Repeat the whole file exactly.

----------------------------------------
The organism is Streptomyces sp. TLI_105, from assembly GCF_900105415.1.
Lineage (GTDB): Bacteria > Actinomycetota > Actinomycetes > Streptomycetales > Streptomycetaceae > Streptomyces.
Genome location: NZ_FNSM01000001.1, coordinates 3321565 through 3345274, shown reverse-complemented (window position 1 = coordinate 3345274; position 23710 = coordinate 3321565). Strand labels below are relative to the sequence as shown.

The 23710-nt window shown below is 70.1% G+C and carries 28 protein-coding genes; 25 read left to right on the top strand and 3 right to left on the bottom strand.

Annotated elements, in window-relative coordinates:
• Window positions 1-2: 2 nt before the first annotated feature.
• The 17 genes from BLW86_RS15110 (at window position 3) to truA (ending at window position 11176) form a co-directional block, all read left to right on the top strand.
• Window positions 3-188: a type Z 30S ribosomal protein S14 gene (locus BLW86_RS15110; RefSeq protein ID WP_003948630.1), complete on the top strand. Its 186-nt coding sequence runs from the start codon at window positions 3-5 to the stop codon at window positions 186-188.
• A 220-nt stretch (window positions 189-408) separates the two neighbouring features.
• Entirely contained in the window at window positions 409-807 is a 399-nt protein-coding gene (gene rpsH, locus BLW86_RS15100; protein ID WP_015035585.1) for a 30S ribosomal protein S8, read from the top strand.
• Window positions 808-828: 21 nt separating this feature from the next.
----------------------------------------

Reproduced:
The organism is Streptomyces sp. TLI_105, from assembly GCF_900105415.1.
Lineage (GTDB): Bacteria > Actinomycetota > Actinomycetes > Streptomycetales > Streptomycetaceae > Streptomyces.
Genome location: NZ_FNSM01000001.1, coordinates 3321565 through 3345274, shown reverse-complemented (window position 1 = coordinate 3345274; position 23710 = coordinate 3321565). Strand labels below are relative to the sequence as shown.

The 23710-nt window shown below is 70.1% G+C and carries 28 protein-coding genes; 25 read left to right on the top strand and 3 right to left on the bottom strand.

Annotated elements, in window-relative coordinates:
• Window positions 1-2: 2 nt before the first annotated feature.
• The 17 genes from BLW86_RS15110 (at window position 3) to truA (ending at window position 11176) form a co-directional block, all read left to right on the top strand.
• Window positions 3-188: a type Z 30S ribosomal protein S14 gene (locus BLW86_RS15110; RefSeq protein ID WP_003948630.1), complete on the top strand. Its 186-nt coding sequence runs from the start codon at window positions 3-5 to the stop codon at window positions 186-188.
• A 220-nt stretch (window positions 189-408) separates the two neighbouring features.
• Entirely contained in the window at window positions 409-807 is a 399-nt protein-coding gene (gene rpsH, locus BLW86_RS15100; protein ID WP_015035585.1) for a 30S ribosomal protein S8, read from the top strand.
• Window positions 808-828: 21 nt separating this feature from the next.